Trips need advance planning. This is so you can be comfortable and lower your risk that your health condition gets worse while you are away. Traveling can be a challenge, but it can be done. Pace yourself. Schedule even more rest than usual. And use this checklist to create a smart travel plan for a safe and enjoyable trip. Bon voyage!
See your healthcare provider at least 4 to 6 weeks before your trip.
Get written instructions for how to handle problems while you are away.
If you are crossing time zones, ask how to take your medicines on schedule.
Ask about your specific travel concerns. Take notes or ask a loved one to do it.
Make sure you are up-to-date on all of your routine vaccines. You may need additional vaccines depending on where you are traveling. Ask your healthcare provider which vaccines you need.
Try to travel off-season, when there are fewer people. Fewer crowds can mean less stress for you.
Think about what times of day you feel your best and when you need to take medicine.
If you will be flying, call the Transportation Security Administration (TSA) helpline (855-787-2227) at least 72 hours before your flight. The TSA can give information on how to prepare for airport security screening with respect to a particular disability or medical condition.
If your condition is unstable, bring a letter from your healthcare provider explaining the typical treatment plan . This will be helpful if you need to make a visit to an emergency room.
Do you have enough medicine? Do you have extra for any unplanned delays? Take enough medicine for your length of stay and travel time, and at least 3 extra days of medicine for emergency delays.
Pack your medicines in your carry-on luggage. Keep them in their original containers.
Bring extra written prescriptions. This is in case of emergency or in case your medicines get lost.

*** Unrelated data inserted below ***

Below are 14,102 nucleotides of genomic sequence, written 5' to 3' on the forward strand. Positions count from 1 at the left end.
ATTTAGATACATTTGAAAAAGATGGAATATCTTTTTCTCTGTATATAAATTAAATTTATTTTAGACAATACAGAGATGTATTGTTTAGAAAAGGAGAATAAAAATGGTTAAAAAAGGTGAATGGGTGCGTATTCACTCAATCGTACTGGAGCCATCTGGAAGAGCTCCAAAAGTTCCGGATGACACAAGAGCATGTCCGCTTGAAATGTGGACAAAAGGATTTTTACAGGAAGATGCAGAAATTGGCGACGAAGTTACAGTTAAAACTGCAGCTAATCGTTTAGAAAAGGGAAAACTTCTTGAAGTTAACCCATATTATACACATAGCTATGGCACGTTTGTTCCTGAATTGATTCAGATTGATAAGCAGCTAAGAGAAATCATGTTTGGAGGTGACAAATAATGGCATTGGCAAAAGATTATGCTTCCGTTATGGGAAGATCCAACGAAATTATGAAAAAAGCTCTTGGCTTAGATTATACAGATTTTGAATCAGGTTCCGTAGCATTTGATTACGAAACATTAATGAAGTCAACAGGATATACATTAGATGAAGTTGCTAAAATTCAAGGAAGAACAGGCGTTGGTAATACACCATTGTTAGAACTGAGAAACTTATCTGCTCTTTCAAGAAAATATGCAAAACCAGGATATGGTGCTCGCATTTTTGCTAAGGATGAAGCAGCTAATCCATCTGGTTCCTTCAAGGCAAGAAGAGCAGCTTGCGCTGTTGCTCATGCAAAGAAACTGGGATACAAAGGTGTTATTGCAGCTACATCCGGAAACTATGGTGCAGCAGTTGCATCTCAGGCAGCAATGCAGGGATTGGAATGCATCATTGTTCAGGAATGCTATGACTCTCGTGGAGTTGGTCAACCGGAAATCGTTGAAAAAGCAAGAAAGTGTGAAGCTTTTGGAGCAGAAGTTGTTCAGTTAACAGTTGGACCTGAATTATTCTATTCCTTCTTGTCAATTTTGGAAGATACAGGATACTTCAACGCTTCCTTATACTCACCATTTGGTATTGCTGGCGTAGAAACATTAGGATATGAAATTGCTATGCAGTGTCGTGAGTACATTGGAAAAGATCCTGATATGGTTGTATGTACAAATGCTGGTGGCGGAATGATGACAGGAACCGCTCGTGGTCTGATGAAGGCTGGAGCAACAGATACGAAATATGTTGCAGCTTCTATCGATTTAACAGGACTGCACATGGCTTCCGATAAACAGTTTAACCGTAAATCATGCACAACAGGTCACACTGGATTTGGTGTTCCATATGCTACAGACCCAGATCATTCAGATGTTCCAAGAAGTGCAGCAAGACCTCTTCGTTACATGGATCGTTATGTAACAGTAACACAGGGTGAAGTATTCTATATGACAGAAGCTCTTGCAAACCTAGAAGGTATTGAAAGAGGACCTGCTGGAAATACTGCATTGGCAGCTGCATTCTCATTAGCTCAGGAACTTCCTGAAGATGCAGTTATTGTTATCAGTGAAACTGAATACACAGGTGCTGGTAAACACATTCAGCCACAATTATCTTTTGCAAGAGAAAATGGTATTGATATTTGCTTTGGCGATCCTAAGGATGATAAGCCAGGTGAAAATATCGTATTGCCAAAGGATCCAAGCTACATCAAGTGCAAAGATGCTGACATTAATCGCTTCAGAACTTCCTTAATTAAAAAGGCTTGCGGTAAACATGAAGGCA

If you're traveling internationally, check with the embassy of the destination country about your medicines. Some medicines (like narcotics and psychotropic medicines) may not be allowed in the country.
Pack light and take only what is really needed.
Carry your healthcare providers’ contact information. Carry a list of medicines and a brief health history with you at all times. Give a copy to a person traveling with you.
Check if your health insurance covers medical care during travel. If not, consider getting a travel insurance policy that covers healthcare and emergency evacuation.
Bring a copy of your health insurance’s out-of-area care policy and your health or travel insurance cards.
Have a plan to get care during your travels, in case you need it.
Get the prescription for your oxygen needs in writing.
Make a plan for getting oxygen at your destination.
Arrange for supplemental oxygen in advance with your airline. Ask about costs, paperwork, and layovers.
Ask about the no-smoking policies where you are going.
Let your travel companions and hosts know you can’t be near anyone who smokes.
Wear a medical alert bracelet.
Pack a travel health kit as advised by the CDC .
Locate the hospital closest to where you are staying.
Find out the emergency services phone number.